You are here: Home
Personal tools

Applied Protein Engineering Lab

Institute of Biomaterials and Biomedical Engineering

Department of Electrical and Computer Engineering

University of Toronto


Cells are continuously processing and reacting to external signals that elicit various responses including cell division, migration, differentiation and death. Decades of research in cell biology has revealed these responses are controlled by cellular signaling pathways that resemble computer networks and electrical circuits.  These cellular signaling pathways are composed of a network of interacting proteins.  As a result, the malfunction of proteins often causes human illnesses such as Alzheimer’s disease, heart disease and cancer.  For example, many cancers have a malfunction in the p53 protein, which impairs the cell’s ability to undergo apoptosis – a cell suicide mechanism that kills errant cells.  By evasion of apoptosis, cancer cells can grow longer than otherwise possible.

The field of protein engineering focuses on designing proteins with desired biological functions and accordingly, offers opportunities of designing proteins to repair malfunctioning signaling pathways.  The long term vision of our research is to make possible the treatment of a variety of diseases using engineered proteins.  To achieve that vision, we need to first, observe signaling events in living cells so we can identify the hallmarks of disease and second, repair signaling when these hallmarks are discovered.  Engineered proteins are an attractive approach because they allow a natural connection to the biological networks and also, they allow us to use Nature’s own protein designs as the basis of our synthetic designs.

Our long term vision is realized by biological and computational methods applied to two synergistic protein engineering themes: Protein Biosensors and Protein Switches. 

Protein Biosensors

Protein biosensors allow us to image cellular events of signaling pathways within living cells and organisms.  Using proteins found in Nature that detect cellular events, these biosensors are designed to transduce the occurrence of a cellular event into a measurable fluorescence intensity or spectral change.  Unlike common methods for measuring signaling changes based on western blots of cell lysate, these types of biosensors allow  imaging of a cellular event as it occurs in a living cell.  Furthermore, unlike synthetic dyes, protein biosensors are encoded in DNA and accordingly, can be targeted to subcellular organelles within cells or tissues within organisms.  This real-time measurement and targeting ability are the key advantages of protein biosensors that enable a unique insight into cellular signaling.  Our long term aim is to use protein biosensors to identify changes in the patterns of signaling that are the hallmarks of disease.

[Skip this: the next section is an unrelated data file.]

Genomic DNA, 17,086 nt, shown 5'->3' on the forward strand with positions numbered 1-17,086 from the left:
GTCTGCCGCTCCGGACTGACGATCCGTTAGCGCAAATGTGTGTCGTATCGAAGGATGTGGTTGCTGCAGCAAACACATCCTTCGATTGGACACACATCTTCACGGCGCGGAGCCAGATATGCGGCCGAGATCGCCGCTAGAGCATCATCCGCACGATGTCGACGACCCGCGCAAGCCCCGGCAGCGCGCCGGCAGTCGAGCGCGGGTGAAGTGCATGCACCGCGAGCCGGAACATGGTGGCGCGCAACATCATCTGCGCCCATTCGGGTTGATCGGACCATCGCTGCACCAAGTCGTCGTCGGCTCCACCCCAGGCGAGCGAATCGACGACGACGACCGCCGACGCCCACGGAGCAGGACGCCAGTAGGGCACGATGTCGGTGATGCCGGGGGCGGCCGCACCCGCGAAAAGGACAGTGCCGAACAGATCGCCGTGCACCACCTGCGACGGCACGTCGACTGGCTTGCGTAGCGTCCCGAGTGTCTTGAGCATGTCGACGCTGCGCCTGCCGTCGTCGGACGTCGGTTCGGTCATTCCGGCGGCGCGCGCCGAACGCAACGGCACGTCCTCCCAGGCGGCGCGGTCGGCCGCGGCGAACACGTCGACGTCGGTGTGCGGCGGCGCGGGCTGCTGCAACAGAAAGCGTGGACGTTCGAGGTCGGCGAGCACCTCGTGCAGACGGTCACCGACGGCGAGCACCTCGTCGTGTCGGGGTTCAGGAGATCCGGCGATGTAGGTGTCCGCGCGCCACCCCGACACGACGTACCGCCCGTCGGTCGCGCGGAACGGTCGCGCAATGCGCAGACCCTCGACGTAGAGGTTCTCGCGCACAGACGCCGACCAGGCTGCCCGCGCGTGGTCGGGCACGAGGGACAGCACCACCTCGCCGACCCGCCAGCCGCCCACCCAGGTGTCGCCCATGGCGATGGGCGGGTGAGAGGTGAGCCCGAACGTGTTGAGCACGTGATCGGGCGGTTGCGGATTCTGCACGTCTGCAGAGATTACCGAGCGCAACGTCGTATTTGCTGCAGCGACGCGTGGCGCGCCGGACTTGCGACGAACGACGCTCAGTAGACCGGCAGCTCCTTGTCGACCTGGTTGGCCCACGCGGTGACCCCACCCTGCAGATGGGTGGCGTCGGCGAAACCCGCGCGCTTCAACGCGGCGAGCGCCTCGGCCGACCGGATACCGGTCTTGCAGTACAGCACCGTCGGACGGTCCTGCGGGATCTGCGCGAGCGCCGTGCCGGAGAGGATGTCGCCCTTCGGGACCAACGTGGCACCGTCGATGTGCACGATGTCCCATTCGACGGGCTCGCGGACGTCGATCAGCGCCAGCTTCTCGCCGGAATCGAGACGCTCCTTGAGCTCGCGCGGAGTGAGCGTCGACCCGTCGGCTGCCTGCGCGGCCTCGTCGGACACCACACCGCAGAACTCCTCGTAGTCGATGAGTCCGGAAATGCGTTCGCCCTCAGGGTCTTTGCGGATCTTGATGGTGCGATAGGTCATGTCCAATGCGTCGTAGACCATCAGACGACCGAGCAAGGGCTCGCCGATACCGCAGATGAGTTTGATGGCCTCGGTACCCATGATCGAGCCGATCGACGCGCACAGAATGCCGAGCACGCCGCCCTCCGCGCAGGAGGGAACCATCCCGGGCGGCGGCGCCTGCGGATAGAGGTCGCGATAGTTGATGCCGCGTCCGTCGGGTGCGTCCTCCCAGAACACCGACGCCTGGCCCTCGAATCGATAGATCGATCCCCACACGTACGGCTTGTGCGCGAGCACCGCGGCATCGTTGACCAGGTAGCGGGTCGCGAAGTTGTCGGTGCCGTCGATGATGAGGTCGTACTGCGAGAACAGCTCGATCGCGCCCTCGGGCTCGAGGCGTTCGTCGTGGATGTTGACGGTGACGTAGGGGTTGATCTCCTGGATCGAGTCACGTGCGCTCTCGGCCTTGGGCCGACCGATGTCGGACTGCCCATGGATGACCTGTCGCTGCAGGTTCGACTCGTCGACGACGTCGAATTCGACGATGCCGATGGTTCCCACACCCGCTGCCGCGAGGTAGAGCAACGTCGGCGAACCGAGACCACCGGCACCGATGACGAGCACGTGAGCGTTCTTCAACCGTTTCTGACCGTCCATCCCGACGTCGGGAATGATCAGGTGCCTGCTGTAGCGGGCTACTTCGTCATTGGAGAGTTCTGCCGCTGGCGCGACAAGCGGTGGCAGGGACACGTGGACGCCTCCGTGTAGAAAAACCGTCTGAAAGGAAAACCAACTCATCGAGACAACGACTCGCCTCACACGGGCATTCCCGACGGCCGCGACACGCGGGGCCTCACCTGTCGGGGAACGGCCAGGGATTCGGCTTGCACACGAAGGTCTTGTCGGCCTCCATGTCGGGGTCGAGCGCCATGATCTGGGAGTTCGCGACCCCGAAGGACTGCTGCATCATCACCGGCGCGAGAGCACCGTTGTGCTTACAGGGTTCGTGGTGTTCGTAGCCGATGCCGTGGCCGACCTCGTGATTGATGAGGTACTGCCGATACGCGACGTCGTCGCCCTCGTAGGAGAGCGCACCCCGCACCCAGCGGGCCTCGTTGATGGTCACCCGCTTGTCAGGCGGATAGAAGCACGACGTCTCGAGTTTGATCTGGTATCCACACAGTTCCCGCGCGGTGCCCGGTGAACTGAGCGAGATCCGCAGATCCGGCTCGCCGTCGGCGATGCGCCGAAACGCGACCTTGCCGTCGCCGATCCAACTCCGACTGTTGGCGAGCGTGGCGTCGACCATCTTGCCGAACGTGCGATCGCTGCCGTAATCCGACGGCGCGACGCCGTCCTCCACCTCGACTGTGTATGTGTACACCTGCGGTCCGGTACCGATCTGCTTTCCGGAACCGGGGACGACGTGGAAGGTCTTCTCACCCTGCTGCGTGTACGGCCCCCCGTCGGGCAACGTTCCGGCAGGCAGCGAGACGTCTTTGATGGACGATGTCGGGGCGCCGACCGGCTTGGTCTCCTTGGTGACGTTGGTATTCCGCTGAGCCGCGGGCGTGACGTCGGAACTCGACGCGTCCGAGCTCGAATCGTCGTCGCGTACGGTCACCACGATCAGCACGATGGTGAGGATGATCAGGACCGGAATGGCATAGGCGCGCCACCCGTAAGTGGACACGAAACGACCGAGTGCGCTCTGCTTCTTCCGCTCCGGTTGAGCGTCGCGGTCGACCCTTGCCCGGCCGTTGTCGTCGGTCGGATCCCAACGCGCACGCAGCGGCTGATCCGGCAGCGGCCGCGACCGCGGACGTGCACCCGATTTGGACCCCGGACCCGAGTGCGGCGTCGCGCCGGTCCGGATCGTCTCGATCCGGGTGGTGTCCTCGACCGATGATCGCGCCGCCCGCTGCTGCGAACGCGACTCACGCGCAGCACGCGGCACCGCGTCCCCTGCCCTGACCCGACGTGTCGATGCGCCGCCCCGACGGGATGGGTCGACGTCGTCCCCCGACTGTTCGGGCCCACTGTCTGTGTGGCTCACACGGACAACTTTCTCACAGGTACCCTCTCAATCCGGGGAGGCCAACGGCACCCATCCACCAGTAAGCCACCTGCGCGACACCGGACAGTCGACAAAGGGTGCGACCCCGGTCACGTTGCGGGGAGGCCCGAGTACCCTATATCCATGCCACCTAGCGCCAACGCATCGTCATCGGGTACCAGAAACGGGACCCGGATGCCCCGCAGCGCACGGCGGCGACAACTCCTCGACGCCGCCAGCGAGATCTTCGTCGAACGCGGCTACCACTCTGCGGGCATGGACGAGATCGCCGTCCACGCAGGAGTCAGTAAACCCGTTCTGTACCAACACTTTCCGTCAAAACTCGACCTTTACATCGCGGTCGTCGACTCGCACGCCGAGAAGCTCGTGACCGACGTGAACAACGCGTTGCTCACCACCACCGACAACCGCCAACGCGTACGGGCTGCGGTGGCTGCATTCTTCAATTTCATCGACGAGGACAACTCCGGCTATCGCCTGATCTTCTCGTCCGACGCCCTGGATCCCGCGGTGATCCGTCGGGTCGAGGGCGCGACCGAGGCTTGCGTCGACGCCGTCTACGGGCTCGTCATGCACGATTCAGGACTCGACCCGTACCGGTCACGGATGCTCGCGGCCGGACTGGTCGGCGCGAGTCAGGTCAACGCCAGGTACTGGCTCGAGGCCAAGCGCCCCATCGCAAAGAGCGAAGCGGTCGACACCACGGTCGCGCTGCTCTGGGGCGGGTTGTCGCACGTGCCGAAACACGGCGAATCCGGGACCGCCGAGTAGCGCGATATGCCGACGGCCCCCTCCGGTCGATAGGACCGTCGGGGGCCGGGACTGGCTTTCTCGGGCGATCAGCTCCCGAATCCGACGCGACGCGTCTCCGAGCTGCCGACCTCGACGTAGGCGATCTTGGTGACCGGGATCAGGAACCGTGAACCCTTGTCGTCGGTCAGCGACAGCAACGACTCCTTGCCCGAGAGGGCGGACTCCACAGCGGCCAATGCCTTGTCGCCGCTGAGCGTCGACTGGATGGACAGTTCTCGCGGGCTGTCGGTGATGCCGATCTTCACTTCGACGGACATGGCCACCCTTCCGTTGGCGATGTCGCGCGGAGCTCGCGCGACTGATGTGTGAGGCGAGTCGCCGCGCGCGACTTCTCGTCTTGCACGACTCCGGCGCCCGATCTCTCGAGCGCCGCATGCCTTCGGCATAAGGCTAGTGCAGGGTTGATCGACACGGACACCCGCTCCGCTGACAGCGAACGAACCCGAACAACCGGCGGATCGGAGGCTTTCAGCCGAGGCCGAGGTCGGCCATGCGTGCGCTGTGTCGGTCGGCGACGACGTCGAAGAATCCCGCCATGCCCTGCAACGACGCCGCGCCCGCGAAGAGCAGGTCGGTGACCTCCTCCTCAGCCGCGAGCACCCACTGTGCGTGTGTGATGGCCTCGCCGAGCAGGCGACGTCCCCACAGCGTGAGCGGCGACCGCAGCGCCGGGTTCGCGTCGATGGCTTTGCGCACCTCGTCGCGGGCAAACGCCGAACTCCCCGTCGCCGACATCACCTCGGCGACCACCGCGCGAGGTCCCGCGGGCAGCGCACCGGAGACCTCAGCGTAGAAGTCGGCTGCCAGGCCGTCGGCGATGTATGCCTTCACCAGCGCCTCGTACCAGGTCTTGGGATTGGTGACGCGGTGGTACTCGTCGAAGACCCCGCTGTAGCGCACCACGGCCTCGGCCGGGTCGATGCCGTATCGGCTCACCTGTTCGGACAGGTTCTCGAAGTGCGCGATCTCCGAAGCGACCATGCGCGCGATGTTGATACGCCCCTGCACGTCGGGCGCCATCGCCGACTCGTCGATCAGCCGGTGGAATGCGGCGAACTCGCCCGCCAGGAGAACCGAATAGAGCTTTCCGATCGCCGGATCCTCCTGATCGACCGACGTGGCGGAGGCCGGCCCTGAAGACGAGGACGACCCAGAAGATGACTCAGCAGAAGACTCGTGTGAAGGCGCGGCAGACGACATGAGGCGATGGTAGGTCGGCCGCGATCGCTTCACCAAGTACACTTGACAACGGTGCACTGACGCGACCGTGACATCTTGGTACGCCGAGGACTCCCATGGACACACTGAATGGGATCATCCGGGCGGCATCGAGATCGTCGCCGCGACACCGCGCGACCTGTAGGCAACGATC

Protein Switches

Using protein biosensors, we can observe cellular events as they occur in living cells and identify signaling abnormalities that are the hallmarks of disease.  Once these hallmarks are discovered, treatment could involve repairing the signaling abnormality.  Engineered proteins are an attractive approach because they can naturally interact with signaling pathways and furthermore, we can use Nature’s own protein design as the basis of our synthetic designs.  Our long term aim is to use engineered protein switches to repair signaling abnormalities that are the hallmarks of disease.  In the short term, we can use engineered protein switches to better understand signaling in living cells by intervening with cellular signaling as we are imaging it with our protein biosensor.  The design of protein switches can be rational if the protein structure is available as we can splice the regulatory elements of the switch near the active site of the protein to create a synthetic allosteric effect.  Lastly, designing protein switches leverages on our protein biosensor work because these biosensors are essentially switches themselves.


nserc                cihr

Document Actions
Log in

Forgot your password?